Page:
Viewing 8 posts - 1 through 8 (of 8 total)
  • Author
  • #124156
    Jim Braun

    It’s finally done and I am pleased with the result, enjoyed the process, and I thought I would share my experience.

    I have been doing home improvement type projects for years and wanted to start wood working as a hobby. My initial research had me looking into power tools; the associated dust and noise that they produce was quickly dampening my enthusiasm. I stumbled across Paul’s youtube video while researching workbenches, and thought that hand tool methods might be a better choice for a hobby that I intended as a means of relaxation.

    I bought the Working Wood book and DVDs, studied the tools and methods, and then set out to build a bench based on the designs provided. The entire bench was built with hand tools, except for the vice cutout, since I didn’t have a handsaw that would allow that type of cut, I cheated and used a power jig saw. Oh, and some screws were counter sunk and driven using a cordless screwdriver.

    The bench is 72×28 and 40 inches tall, built using construction grade lumber that I purchased from the local Home Depot and Lowes. The legs where 4×4 douglas fir, the top and aprons where fashioned from 2x4s and the well board is a 1×12. If I were to do it again I would pay better attention to the “density” of the boards; some have widely spaced growth rings and a notably “softer” than others. The softer ones were used near the well.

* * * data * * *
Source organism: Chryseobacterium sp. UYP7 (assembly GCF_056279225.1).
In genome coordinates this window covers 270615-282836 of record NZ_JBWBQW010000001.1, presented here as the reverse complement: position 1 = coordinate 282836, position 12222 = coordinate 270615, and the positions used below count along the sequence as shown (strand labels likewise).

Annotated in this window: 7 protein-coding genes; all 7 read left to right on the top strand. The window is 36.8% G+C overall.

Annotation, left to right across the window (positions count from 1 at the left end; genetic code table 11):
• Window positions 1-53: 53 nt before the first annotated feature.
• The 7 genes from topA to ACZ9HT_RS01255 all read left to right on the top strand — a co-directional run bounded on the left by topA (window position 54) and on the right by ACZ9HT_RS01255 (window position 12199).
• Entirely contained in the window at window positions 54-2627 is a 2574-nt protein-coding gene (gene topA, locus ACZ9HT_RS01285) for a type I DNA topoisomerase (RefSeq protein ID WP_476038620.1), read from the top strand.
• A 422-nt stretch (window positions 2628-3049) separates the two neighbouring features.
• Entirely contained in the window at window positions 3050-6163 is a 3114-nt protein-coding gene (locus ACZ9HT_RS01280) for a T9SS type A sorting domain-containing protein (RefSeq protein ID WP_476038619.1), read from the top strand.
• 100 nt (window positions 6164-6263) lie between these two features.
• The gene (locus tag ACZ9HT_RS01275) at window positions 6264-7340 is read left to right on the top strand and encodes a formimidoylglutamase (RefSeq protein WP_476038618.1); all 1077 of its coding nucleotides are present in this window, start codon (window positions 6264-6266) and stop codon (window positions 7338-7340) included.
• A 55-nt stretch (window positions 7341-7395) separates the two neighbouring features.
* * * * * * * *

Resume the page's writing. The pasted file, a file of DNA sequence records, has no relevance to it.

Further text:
The top lamination went together well, and I flattened the first side with my Stanley No. 4. Prior to doing the other side I reground an extra iron to use as a scrub plane, what a difference this made, flattening was much easier and faster.

    The aprons were the most troublesome part of the build, but I eventually got the twist out of them and managed to keep them to a little over 1 inch in thickness.

    Assembling the legs and aprons was another learning experience, during dry fit the whole thing seemed twisted and would rock. It was very frustrating since I checked all the individual components and they where square/flat, and correctly dimensioned. I put the tools down for a day to think, and it occured to me that I should check the floor that I was building the bench on, it turned out that the concrete floor was far from flat and level! I used a level to find a relative flat portion of the room and with a 1/4 inch shim under a leg the dry fit was rock solid.

    The vise is a steel model that I got from Lee Valley, and as the build progressed I noticed that the front mounting holes would be impossible to access as they are located within the apron. I decided to mount the vise on a oak shim and used carriage bolts in the front holes and lag screws in the rear and to the sides to the vise.

    I plan on adding a finish once the weather improves and I can open a window.

    Now I need to start a project 🙂

    Monmouth County, New Jersey

    Greg Merritt

    Congratulations on completing your workbench. It will open up a whole new world for you. There is no substitute for a solid